Interview: Jenny Cooper talks about Dozer the Fire Cat
We want to introduce you to some of the finalists in the New Zealand Book Awards for Children & Young Adults. Jenny Cooper is nominated for the Russell Clark Award for Illustration for Dozer the Fire Cat.
Jenny is an experienced illustrator who has illustrated for children in New Zealand and all over the world, for over 25 years. She lives in a high tower by the sea, which is caressed by sea breezes and the occasional bit of gull poop. Actually she lives in a blue house, in a small friendly town called Amberley, an hour north of Christchurch. She has a sunny studio, which she is not allowed to leave until she has completed all her work. They poke thermoses of tea and slabs of chocolate through a slot in the door to keep her going. Her girlfriends try to entice her out for coffee, but she womanfully resists. She has a handy partner called Chris, a floompfy cat who crunches on blowflies in a very tasty-sounding way, and a variable number of young trees struggling against the hot nor’westerly winds that blow in spring. She loves to read, to draw, and to potter in the garden. She is also partial to cauliflower cheese and lemon slice, not on the same plate.
Tell us a little about your book.
Dozer the Fire Cat, written by Robyn Prokop. I was really happy to be illustrating this book for Robyn and Scholastic because it had a cat! And a lovely fluffy cat. I’ve done so many cats, but I never get tired of painting them. Anything fluffy, really. Fluff is fun.
What research was involved?
There was a heap of research because this story is true. It involved real people and places that readers might recognise. Also fire engines and fire fighter’s uniforms… it all had to be correct. Also I had to take the story seriously, and not make it too much fun, because it was describing a really dangerous situation, (out of control fires, in drought stricken farms and forests) that had a lot of people worried. Hundreds of people had to move from their homes and farms, and take their animals with them. I had friends and family who live near Nelson who were also told to pack up and be ready to move!
The problem was that there was so much information given to me that I became completely bogged down. I had photos of Leon who painted the famous picture of the fires, of Dozer and his owners, of the particular cat box that Dozer used, even of the trailer that carried the sheep away. And when you are given photos, you do tend to use them. So I put too much detail into my first set of roughs and then they were rejected! The roughs are the pencil drawings that begin the process of illustration. I don’t often have a whole set of roughs rejected. In fact it’s only ever happened once before. It sort of knocks the wind out of you. And even if you can see what the editor is saying, and agree, you might feel a bit grumpy about it.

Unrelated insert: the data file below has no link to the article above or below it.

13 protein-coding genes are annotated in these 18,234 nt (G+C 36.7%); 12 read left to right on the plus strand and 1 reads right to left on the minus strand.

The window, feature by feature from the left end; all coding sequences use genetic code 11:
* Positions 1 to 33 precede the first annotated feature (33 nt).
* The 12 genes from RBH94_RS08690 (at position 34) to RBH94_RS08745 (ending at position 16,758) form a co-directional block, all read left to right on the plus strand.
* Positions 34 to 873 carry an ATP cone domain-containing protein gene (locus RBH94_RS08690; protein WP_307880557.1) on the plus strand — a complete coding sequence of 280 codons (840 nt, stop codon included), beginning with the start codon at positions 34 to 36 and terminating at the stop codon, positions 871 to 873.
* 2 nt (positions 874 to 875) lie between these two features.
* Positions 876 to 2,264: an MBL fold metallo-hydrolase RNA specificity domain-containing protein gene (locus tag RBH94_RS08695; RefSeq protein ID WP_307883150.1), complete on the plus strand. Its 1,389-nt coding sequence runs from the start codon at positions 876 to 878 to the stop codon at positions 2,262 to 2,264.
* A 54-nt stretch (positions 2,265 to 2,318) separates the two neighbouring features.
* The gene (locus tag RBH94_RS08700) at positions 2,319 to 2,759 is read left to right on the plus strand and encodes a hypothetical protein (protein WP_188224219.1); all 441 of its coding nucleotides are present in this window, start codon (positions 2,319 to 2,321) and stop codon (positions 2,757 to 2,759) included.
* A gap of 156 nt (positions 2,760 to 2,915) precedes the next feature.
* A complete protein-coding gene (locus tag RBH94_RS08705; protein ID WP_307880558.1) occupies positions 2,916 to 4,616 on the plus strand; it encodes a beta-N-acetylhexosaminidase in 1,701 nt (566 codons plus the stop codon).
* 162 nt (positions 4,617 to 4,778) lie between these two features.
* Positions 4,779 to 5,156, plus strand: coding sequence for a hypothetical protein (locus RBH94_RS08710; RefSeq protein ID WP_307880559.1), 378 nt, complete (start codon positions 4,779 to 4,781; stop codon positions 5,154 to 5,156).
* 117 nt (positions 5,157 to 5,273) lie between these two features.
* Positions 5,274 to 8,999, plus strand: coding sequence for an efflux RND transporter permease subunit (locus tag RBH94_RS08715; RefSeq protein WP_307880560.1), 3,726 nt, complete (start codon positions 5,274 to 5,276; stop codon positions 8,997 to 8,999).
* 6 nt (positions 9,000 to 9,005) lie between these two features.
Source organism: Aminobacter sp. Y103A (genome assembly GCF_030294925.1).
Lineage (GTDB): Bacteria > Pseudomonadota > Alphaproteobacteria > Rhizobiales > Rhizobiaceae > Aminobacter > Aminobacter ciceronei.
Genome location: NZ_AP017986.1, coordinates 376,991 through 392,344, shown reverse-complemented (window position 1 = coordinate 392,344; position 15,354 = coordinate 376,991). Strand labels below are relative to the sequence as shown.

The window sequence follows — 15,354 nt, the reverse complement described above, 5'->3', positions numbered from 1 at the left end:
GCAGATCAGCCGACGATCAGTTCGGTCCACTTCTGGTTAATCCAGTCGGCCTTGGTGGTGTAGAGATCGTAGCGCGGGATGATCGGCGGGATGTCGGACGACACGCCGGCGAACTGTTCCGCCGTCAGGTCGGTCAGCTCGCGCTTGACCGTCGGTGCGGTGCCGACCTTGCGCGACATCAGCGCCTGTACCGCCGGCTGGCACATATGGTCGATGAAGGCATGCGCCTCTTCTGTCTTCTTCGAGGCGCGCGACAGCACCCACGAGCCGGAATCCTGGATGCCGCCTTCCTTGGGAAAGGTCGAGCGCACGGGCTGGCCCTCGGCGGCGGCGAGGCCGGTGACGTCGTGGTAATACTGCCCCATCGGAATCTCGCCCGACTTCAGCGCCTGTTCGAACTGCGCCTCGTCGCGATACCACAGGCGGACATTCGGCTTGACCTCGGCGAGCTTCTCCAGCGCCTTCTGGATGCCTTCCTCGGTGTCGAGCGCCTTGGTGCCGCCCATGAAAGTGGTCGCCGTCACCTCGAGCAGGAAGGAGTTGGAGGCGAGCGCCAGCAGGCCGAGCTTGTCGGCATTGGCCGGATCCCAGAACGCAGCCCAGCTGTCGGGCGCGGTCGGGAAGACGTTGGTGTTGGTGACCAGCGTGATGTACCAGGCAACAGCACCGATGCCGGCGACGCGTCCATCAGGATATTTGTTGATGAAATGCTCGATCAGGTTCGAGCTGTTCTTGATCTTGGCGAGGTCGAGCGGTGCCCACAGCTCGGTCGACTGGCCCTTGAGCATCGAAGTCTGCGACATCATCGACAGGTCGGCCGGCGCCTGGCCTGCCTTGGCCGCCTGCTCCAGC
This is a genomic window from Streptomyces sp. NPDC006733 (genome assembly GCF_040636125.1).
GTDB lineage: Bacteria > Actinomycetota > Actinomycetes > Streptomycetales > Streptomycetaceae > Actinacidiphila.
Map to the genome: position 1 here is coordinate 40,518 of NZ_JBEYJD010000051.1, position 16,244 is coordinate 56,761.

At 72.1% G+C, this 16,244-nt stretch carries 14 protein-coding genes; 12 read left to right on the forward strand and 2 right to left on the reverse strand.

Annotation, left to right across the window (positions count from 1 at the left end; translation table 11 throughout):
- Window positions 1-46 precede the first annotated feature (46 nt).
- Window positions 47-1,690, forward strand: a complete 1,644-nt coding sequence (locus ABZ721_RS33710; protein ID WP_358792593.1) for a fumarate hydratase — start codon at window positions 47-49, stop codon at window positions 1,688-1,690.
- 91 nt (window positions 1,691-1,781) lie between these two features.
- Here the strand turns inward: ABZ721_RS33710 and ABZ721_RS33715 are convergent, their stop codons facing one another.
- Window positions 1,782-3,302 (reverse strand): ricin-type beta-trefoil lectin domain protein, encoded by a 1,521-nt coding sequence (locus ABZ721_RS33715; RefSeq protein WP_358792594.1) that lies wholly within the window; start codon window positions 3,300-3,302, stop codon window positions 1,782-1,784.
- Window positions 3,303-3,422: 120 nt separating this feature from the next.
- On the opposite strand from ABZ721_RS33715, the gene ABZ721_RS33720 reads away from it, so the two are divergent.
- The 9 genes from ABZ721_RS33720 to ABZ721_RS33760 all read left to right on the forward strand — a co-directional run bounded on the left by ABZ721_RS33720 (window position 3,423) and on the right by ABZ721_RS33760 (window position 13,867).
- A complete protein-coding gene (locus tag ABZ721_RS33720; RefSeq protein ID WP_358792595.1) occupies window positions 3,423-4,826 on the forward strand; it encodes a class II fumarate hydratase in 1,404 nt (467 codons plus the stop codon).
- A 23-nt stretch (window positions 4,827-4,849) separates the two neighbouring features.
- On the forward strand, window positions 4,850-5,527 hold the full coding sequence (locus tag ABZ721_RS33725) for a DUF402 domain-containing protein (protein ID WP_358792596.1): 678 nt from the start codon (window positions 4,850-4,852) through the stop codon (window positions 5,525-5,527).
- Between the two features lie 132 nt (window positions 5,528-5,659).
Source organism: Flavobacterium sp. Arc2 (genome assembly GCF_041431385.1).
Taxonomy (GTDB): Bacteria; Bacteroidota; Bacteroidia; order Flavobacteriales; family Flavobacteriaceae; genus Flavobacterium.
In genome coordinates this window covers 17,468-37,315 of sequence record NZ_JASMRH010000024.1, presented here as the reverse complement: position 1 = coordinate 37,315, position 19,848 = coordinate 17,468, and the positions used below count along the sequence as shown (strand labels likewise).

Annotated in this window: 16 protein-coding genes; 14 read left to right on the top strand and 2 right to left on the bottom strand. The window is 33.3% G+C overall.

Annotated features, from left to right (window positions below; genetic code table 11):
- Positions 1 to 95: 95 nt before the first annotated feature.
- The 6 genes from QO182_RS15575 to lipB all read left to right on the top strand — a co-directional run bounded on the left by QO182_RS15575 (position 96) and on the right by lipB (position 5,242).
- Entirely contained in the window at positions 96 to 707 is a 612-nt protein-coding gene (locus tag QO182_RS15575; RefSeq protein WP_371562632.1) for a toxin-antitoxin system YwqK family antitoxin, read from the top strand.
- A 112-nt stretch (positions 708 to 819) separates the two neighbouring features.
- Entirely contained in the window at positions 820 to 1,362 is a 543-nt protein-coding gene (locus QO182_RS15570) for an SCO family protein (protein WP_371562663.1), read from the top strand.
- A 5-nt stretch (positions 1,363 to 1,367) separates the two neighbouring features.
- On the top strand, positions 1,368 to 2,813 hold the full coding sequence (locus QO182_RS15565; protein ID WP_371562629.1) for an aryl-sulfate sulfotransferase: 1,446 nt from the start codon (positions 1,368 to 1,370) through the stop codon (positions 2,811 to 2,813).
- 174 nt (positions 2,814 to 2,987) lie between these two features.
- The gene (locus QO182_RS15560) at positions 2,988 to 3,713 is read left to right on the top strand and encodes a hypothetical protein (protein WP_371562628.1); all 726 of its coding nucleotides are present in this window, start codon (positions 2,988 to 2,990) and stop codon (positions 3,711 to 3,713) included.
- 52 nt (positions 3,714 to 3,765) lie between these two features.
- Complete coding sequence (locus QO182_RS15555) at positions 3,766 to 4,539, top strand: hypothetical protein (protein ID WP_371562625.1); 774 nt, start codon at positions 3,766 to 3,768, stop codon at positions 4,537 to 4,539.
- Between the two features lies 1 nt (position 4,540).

So I had to start again, and I sort of ran out of energy and enthusiasm at that stage. But my editor the wonderful Lynette Evans, and designer the amazing Vasanti Unka, gave me some great suggestions and that got me interested in the book again. We decided to go in the opposite direction, and include almost no detail, and very limited backgrounds. I kept this new version loose and sketchy…. it was quite a new approach for me, I loved it. Details kept sneaking in, and I had to keep telling myself to reject them. I did put in a lot of detail into Dozers fluffy coat. I couldn’t help myself. I used my own cat The Moosch as a model, she is very like the real Dozer but even more floompfy. I know that because I have to vacuum her fur of everything including all our visitors.
So in the end, it turned into a satisfying journey that taught me something new, and made me brave enough to try a new painting technique.
Here is an example of two sets of roughs for pages 6 – 7. You can see how busy the first set of drawings is, and how simple the second set is. I hope you like the second set best!
What did you do to celebrate finishing this book?
This will sound very boring, but to celebrate the finishing of the book, I had a huge spring clean in the studio. I put away my 50 paintbrushes and the hundreds of sheets of paper that build up on every surface. I cleaned down the drawing board, removed empty coffee cups, chip packets and dead flies from windowsills, then stood back and enjoyed the effect. It might sound dull, but it is a great way to put one book to bed and prepare myself for the next one. I may have also had a cup of tea and some chocolate. I often do.
What is the favourite book you have read so far this year and why?
I read heaps of books, all the time, but during lock down I wanted something really happy to read, and something familiar. So I re-read Moomintroll, Moominsummer Madness, by Tove Jansson, and The Phantom Tollbooth by Norton Juster. Such good books! And such great illustrations by Tove Jansson and Jules Feiffer.
What is next?
Pukeko, poetry and more cats! It will be a busy year.
The winners of the New Zealand Books Awards for Children and Young Adults will be revealed via a virtual presentation on Wednesday 12 August. For a full list of the brilliant 2020 finalists click here: